North London's Cultural Guide

Kentish Town Baths: the star of a new exhibition at Burgh House

Tufnell Park artist Liz Mathews creates architectural portraits of London's small historic buildings

Want to have a nosey at the capital’s best loved buildings – all within the elegant splendour of Hampstead’s Burgh House?

Well, Tufnell Park-based architectural portraitist Liz Mathews can help. A studio potter and lettering artist, her new show, The Prospect Of Happiness, depicts historic piles including Willow Road, Fenton House and Kenwood, as well as Freud’s House, Keats’ House, Euston Arch, Kentish Town Baths, Dickens’ House and even her own house in Tufnell Park. Well, why not?

Burgh House
Burgh House by Liz Mathews. Image: artist’s own.

Some backstory? Liz Mathews has been making house portraits and architectural studies to commission since way back in 1986, from cottages to castles. Her artist’s books are collected by the British Library, as well as the National Library of Scotland and the National Poetry Library; and she’s a selected member of the Crafts Council Directory.

In this exhibition, her detailed miniature portraits in clay and paper are set in the landscape of the imagination, seen by writers and artists who love the city and have lived in the houses.


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Willow Road
Willow Road NW3, Liz Mathews.

The ‘prospect of happiness’ itself is the famous view across London from the heights of Hampstead Heath conjured up by Frances Bingham, while Virginia Woolf also visited the Heath and the newly-opened Kenwood. Dr Johnson, Constable and Keats all commented on the local scene, while Winifred Nicholson colourfully invoked the essentials of a happy home, and Maureen Duffy had a vision of the floating city before plunging into the old Round Reading Room of the British Museum.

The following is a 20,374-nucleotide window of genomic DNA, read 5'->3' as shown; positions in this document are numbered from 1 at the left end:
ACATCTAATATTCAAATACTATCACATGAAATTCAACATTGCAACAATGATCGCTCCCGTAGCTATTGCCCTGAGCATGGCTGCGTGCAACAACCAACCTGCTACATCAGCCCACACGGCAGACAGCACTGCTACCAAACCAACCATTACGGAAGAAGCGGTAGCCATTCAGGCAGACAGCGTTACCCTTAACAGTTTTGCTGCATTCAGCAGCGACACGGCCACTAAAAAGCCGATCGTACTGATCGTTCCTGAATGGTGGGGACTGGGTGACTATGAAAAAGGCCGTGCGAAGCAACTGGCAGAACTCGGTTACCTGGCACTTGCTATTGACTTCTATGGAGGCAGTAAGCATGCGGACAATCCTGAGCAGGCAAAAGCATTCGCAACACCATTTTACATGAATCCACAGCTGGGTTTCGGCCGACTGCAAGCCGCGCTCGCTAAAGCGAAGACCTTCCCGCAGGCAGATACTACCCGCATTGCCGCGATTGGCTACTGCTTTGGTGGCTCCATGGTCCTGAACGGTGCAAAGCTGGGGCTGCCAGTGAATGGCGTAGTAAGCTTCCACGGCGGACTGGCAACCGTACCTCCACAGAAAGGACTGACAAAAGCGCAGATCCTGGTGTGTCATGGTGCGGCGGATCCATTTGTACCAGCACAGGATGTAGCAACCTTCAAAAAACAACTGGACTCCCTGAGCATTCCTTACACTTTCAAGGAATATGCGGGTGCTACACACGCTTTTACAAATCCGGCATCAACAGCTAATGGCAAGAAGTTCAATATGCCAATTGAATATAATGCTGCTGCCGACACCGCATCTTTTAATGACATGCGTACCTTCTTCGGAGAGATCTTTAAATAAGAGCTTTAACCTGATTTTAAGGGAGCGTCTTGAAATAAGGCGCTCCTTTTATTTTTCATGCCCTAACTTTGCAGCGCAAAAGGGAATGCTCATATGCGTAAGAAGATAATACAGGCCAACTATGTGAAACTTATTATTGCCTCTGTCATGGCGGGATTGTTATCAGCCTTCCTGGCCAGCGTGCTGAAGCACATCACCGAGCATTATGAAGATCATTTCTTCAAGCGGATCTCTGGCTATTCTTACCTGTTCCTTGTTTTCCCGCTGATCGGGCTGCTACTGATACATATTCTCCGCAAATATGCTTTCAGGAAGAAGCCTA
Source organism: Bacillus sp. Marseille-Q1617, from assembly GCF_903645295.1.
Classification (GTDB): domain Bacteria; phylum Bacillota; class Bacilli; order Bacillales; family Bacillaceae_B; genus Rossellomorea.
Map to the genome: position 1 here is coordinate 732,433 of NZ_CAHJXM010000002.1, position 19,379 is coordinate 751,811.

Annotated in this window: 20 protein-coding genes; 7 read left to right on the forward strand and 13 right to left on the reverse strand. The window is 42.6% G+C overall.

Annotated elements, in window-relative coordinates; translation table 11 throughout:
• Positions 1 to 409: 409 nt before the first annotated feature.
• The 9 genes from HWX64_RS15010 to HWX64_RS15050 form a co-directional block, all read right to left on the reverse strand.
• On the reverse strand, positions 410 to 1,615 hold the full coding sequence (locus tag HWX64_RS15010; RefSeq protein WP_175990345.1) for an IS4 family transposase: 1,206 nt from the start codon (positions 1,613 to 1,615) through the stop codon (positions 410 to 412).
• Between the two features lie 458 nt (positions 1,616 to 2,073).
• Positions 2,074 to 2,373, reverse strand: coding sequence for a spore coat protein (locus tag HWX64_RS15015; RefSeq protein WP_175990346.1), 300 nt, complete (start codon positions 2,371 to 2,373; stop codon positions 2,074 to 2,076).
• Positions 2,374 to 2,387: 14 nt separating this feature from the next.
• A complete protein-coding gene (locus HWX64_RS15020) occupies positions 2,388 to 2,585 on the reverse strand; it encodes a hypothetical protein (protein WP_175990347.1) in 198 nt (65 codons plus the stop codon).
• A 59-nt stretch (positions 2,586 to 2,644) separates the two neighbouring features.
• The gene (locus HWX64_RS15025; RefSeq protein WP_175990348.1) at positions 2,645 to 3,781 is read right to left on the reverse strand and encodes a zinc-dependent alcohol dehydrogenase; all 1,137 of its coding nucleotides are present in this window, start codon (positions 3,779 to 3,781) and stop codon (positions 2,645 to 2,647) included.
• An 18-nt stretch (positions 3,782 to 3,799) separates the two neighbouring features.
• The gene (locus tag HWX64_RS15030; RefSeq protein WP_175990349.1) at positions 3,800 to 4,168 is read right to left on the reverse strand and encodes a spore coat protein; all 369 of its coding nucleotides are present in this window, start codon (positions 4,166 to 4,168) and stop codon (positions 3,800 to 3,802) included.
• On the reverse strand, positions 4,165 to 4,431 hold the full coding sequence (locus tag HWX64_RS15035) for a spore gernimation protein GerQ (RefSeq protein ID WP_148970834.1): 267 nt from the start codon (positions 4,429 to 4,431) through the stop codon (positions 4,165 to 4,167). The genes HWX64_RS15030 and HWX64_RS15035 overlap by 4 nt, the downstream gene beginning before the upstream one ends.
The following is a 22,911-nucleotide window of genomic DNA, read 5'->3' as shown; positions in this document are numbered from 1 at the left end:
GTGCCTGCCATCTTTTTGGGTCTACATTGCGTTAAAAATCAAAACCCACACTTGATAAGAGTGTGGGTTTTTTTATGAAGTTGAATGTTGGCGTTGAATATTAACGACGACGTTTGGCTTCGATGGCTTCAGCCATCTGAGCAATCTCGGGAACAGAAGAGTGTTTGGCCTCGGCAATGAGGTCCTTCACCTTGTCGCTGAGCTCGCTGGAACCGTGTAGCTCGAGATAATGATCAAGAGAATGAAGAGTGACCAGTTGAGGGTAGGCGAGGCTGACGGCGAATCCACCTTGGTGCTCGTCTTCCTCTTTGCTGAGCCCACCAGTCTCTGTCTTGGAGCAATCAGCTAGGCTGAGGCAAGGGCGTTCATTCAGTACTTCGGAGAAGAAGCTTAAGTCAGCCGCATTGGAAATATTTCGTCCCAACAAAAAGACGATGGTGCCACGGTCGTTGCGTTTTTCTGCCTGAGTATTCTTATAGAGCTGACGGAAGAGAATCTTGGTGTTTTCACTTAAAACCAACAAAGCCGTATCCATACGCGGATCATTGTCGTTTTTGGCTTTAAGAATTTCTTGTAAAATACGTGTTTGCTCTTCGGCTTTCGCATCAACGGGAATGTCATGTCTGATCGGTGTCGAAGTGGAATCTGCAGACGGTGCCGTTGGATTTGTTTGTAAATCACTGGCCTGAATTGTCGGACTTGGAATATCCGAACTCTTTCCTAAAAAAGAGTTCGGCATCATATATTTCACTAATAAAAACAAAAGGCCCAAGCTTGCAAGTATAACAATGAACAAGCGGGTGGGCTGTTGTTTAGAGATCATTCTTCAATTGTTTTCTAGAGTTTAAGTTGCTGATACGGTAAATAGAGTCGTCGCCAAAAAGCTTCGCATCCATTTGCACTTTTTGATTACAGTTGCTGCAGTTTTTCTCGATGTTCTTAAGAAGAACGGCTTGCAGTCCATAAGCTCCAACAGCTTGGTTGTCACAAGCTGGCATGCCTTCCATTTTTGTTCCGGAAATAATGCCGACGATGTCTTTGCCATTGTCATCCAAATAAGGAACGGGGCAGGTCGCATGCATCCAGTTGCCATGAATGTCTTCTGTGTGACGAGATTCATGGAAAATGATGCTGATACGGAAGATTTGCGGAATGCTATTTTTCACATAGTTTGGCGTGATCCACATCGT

And the show has been delayed more than once. “It’s been a long time in the making for me,” says Liz, “having been postponed twice due to successive lockdowns — now it runs from 6th to 17th July.”

Liz on Kentish Town Baths

Kentish Town Baths
The Baths in close-up by Liz Mathews.

“Just down the road from our house is this effervescent building overflowing with joie de vivre – the public baths at Kentish Town (by TW Aldwinckle 1898), described by Pevsner as ‘especially festive’ and full of ‘fun and games’. I have a particular passion for the combination of architecture and text, a lettered façade, and Kentish Town bath-house is labelled in gold Art Deco lettering with its name and function, but also – above the doors, helpfully with the designations: ‘Men’s Second Class’, and (poshest central door) ‘Men’s First Class’.

The other doors to the right that you might expect to be for women (perhaps of first, second and third class) are labelled ‘Public Hall’. (Oh well, we’ll have to bathe in the Ladies’ Pond on the Heath then – ‘No men or dogs beyond this point‘.)

I’ve chosen, somewhat perversely, to make the portrait of this particularly terracotta palace of pleasure on handmade paper rather than in clay partly because of this text, but also because I love a challenge, and I wanted to see if I could capture something of its intriguing façade-articulation and sparkling chiaroscuro in two dimensions, just with a coloured pencil and some modelling, and without the aid of clay. It’s the kind of building that one can pass every day in London, and it never fails to raise a smile.” 

The Prospect of Happiness, 6th – 17th July 2022, The Peggy Jay Gallery at Burgh House, Hampstead, London NW3. Open: Wed, Thur, Fri and Sun 12noon to 5pm Entry is free. To learn more and view the exhibition online, head here.

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The award-winning print and online title Kentishtowner was founded in 2010 and is part of London Belongs To Me, a citywide network of travel guides for locals. For more info on what we write about and why, see our About section.